ZENITH Bank Ghana emerged the second most credible bank in Ghana, according to Credmap Technology Ghana Banking Credibility Index.
The inaugural “credibility-rating” engine is capable of combining crowd-rating and data mining to generate “credibility scores” of individuals and institutions using pooled data about their track record, history, commentary, biography, popular sentiment, and reputation.
The assessment, which covered the 2018 financial year, saw Standchart, Zenith Bank Ghana, Ecobank Ghana, UBA Ghana, and Barclays Bank placing 1st, 2nd, 3rd, 4th, and 5th respectively.
The other banks are Societe Generale (6th), Stanbic Ghana (7th), Fidelity Ghana (8th), Access Ghana (9th) and GCB Bank (10th).
All 30 of Ghana’s tier-one/universal banks were subsequently benchmarked against Credmap’s measures, compared to each other, and then ranked in what became the GBCI, a process that was overseen by a team of senior technical analysts at Konfidants, a management consulting company based in Accra, Johannesburg, and Geneva. Defunct bank, Bank of Baroda placed 14th.
Interestingly, indigenous banks – NIB, adb – and partial Ghanaian bank, the merged Omni BSIC, did not make it to the top 20 of the most credible banks in Ghana.
First Atlantic Bank, which merged with Energy Commercial Bank and failed to comply with terms and agreement of the deal by laying off about 50 percent of the staff of Energy Commercial bank, placed 18th.
Among the remaining 20 banks, CAL Bank was ranked 11th followed by UMB Bank, Bank of Africa and FBN Bank Ghana at 12th, 13th and 15th respectively. GT Bank placed 16th whilst FNB was 17th, GHL Bank was 19th and Republic Bank at 20th.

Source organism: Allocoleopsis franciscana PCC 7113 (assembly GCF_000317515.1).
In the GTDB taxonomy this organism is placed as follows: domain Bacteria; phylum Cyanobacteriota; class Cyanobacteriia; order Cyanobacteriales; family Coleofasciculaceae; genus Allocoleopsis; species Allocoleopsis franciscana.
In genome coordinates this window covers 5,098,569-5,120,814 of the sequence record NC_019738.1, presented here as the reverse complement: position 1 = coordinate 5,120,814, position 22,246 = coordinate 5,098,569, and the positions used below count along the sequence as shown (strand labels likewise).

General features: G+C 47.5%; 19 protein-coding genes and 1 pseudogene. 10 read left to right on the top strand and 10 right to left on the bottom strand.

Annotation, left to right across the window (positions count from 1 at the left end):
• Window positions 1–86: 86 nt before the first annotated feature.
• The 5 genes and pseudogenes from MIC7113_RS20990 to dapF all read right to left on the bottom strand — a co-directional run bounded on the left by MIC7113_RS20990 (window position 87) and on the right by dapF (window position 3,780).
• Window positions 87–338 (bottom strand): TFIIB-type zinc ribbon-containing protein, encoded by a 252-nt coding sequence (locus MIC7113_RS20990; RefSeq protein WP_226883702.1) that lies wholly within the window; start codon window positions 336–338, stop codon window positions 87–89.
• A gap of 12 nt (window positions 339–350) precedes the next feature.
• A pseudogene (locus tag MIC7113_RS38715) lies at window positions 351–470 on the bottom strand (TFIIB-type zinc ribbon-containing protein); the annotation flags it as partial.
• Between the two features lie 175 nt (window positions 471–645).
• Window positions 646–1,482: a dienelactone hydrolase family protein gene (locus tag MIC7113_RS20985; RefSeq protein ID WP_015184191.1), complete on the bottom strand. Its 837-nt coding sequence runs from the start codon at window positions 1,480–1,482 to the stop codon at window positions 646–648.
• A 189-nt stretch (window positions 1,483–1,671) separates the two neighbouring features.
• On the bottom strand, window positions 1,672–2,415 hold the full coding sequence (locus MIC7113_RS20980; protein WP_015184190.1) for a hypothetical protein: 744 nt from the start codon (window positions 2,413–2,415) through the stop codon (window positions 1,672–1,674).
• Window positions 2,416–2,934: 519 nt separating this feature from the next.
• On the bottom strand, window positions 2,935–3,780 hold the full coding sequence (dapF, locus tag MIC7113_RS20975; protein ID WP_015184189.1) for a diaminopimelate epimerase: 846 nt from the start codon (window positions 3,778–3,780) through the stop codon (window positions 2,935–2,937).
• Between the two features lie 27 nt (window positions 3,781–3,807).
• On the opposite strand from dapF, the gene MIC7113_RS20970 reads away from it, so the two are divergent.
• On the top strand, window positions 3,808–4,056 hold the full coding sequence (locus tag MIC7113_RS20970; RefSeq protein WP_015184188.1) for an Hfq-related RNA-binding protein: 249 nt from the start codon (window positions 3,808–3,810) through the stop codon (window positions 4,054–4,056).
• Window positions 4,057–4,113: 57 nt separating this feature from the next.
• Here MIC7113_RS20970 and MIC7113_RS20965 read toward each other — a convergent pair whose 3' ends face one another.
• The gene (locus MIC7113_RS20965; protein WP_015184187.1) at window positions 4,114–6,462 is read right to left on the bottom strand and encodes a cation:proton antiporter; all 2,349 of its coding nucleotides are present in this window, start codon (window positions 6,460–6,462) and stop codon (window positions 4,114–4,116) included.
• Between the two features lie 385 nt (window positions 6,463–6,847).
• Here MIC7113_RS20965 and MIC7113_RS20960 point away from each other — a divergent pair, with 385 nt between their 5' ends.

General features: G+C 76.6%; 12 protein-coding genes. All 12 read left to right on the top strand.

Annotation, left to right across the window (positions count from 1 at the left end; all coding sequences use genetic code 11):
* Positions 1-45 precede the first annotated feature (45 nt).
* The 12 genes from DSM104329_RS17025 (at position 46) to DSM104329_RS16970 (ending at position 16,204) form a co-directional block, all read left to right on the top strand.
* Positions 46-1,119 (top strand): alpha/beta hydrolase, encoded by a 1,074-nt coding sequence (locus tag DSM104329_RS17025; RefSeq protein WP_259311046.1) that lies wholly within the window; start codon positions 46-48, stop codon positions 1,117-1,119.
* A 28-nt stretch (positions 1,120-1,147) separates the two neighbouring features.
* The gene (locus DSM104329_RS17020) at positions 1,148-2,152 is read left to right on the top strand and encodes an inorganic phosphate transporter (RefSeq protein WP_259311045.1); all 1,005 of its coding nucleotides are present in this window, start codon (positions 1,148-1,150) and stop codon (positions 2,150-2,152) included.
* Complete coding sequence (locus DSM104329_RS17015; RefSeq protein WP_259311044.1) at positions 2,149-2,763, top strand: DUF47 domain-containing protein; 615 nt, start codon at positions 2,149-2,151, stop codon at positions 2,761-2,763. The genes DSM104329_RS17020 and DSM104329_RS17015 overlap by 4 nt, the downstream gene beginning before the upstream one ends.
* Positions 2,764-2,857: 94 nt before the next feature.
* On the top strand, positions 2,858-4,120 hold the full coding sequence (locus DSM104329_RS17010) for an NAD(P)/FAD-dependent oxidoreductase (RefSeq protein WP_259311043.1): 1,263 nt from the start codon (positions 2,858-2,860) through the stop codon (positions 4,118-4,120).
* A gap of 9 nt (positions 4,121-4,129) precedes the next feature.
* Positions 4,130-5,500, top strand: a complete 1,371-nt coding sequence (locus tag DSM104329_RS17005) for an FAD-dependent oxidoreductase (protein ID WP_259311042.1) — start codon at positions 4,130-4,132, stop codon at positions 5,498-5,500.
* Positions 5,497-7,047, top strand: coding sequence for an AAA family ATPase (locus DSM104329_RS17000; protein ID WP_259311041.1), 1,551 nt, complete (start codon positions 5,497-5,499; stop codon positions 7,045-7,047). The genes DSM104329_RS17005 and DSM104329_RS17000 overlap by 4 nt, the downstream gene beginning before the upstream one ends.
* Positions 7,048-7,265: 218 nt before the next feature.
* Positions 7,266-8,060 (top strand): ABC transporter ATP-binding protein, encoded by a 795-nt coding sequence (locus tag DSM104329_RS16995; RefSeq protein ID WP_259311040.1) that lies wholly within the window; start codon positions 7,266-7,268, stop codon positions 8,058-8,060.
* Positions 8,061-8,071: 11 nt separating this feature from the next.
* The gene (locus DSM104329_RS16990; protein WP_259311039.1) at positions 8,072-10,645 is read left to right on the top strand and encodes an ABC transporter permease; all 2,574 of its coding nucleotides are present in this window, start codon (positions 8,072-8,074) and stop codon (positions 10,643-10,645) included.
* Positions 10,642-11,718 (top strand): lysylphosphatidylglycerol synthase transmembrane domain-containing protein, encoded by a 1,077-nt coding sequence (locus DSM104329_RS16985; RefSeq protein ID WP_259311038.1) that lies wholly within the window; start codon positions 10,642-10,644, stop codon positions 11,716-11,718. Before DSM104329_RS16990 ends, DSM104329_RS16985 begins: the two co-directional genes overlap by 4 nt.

Some major criteria in the computation of the GBCI included an executive track record of the board and management membership, educational qualifications of board members and senior management personnel and the emphasis on continuous professional development with the studied banks.
Others were reputational factors, degree of board independence from shareholder and management control and influence and consistency and accuracy in board management communications as ascertained from comments in the media, advertising, and publications, including official documentation and reports.
In this inaugural index, the primary focus was on the quality of bank boards and senior management personnel.
The Konfidants team was of the view that in the wake of recent developments in the banking sector, corporate governance and management competence have emerged, by far, as the most critical factors in determining bank performance and success.
The analysts were able to more rapidly double-check how traditional benchmarks, such as net interest margin, capital adequacy, asset quality, return on equity and return on assets, conceal or reveal the most salient factors in banking governance and reputation.
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